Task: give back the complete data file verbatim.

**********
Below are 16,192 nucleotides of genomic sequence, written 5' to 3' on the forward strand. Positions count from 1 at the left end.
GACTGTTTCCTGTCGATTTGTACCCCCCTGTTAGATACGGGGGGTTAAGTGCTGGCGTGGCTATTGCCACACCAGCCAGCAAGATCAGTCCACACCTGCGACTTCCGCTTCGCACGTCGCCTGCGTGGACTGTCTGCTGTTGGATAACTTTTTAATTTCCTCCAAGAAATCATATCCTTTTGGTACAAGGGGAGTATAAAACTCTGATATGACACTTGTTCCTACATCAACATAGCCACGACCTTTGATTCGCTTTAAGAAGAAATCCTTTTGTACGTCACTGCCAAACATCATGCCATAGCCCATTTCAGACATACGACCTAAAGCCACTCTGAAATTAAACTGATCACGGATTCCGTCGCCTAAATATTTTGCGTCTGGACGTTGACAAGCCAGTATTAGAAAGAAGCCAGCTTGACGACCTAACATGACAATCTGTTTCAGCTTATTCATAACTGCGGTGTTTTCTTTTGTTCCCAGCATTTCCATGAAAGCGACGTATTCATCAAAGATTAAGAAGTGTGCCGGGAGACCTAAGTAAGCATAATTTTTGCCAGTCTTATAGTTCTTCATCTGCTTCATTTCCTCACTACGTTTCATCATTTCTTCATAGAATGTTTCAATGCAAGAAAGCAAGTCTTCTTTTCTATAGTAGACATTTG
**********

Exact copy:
Below are 16,192 nucleotides of genomic sequence, written 5' to 3' on the forward strand. Positions count from 1 at the left end.
GACTGTTTCCTGTCGATTTGTACCCCCCTGTTAGATACGGGGGGTTAAGTGCTGGCGTGGCTATTGCCACACCAGCCAGCAAGATCAGTCCACACCTGCGACTTCCGCTTCGCACGTCGCCTGCGTGGACTGTCTGCTGTTGGATAACTTTTTAATTTCCTCCAAGAAATCATATCCTTTTGGTACAAGGGGAGTATAAAACTCTGATATGACACTTGTTCCTACATCAACATAGCCACGACCTTTGATTCGCTTTAAGAAGAAATCCTTTTGTACGTCACTGCCAAACATCATGCCATAGCCCATTTCAGACATACGACCTAAAGCCACTCTGAAATTAAACTGATCACGGATTCCGTCGCCTAAATATTTTGCGTCTGGACGTTGACAAGCCAGTATTAGAAAGAAGCCAGCTTGACGACCTAACATGACAATCTGTTTCAGCTTATTCATAACTGCGGTGTTTTCTTTTGTTCCCAGCATTTCCATGAAAGCGACGTATTCATCAAAGATTAAGAAGTGTGCCGGGAGACCTAAGTAAGCATAATTTTTGCCAGTCTTATAGTTCTTCATCTGCTTCATTTCCTCACTACGTTTCATCATTTCTTCATAGAATGTTTCAATGCAAGAAAGCAAGTCTTCTTTTCTATAGTAGACATTTG